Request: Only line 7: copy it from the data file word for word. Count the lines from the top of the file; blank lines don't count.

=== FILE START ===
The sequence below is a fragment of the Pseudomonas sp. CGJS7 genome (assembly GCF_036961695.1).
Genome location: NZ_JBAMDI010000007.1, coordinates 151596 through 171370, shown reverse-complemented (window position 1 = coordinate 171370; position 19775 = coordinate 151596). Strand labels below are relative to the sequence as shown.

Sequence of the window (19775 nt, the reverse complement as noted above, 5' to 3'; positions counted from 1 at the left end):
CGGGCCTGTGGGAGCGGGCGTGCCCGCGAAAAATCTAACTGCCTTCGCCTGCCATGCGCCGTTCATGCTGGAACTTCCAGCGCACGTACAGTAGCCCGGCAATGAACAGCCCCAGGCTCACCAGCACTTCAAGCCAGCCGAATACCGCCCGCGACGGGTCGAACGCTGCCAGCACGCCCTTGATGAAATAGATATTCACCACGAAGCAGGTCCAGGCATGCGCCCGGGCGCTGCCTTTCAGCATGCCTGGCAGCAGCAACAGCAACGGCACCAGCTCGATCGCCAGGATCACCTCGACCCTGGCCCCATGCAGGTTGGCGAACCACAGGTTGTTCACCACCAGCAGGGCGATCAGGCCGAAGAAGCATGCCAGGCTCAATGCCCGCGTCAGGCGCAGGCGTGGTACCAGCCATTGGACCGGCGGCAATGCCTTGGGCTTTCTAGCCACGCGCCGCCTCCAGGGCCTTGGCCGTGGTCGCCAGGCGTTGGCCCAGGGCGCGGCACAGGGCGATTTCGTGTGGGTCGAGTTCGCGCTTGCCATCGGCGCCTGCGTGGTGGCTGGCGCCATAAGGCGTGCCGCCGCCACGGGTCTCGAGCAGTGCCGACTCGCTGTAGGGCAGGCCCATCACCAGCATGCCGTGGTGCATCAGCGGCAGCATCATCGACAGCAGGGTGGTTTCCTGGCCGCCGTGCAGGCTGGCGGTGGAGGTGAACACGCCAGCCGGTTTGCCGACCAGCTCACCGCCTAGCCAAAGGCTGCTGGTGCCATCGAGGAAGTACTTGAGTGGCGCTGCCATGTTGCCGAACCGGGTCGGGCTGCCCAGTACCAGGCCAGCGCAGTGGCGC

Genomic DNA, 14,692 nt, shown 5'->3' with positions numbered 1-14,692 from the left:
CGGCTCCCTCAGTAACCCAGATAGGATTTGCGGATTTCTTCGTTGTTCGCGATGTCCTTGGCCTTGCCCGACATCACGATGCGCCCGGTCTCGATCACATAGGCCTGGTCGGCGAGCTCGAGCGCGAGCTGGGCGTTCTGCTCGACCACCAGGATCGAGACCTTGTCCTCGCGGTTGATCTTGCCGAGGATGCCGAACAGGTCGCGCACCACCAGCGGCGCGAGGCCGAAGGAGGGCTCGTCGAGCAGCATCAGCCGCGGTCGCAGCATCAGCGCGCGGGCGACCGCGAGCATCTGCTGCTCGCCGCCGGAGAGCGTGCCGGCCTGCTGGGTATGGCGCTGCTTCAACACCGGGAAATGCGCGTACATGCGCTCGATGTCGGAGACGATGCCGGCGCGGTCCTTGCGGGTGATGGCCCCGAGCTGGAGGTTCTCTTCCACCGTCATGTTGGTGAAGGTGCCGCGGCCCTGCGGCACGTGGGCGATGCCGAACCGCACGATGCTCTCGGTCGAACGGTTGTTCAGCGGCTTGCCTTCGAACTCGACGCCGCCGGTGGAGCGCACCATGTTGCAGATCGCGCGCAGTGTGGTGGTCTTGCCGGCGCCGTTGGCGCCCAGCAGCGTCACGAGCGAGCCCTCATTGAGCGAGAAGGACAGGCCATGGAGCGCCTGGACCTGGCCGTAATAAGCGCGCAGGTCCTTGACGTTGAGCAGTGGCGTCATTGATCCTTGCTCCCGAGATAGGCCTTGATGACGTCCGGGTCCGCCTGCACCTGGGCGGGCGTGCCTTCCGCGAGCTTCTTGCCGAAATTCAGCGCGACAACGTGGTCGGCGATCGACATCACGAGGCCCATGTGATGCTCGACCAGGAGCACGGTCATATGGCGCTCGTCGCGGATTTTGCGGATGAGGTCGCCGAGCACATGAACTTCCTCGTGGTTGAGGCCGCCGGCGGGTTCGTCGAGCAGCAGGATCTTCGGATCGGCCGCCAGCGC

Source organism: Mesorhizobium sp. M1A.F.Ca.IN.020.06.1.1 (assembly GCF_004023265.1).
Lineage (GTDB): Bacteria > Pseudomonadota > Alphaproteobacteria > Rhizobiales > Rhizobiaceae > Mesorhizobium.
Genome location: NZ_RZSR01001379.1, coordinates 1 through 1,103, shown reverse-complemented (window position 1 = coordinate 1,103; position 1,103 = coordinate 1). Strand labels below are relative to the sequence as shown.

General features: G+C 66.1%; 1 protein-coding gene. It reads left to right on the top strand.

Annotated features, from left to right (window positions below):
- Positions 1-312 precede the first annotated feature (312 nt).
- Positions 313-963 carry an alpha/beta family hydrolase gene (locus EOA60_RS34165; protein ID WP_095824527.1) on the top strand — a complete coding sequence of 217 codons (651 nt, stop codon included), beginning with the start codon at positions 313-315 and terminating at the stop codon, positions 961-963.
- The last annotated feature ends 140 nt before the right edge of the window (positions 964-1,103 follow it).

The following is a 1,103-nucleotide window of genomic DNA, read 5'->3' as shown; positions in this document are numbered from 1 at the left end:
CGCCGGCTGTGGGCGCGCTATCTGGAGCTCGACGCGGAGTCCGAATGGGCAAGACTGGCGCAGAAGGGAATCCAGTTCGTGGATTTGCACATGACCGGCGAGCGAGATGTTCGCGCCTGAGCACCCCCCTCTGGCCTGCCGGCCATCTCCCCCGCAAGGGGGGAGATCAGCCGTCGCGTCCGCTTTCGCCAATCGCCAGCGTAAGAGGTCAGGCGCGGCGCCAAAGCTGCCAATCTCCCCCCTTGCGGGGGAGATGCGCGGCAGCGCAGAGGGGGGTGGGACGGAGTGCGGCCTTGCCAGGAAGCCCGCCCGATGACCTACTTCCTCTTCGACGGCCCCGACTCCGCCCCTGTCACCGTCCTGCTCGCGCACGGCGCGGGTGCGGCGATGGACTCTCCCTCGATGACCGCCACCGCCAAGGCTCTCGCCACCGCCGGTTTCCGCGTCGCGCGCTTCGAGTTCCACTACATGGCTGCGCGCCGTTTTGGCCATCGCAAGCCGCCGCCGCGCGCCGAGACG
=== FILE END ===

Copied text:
Source organism: Mesorhizobium sp. M1A.F.Ca.IN.020.06.1.1 (assembly GCF_004023265.1).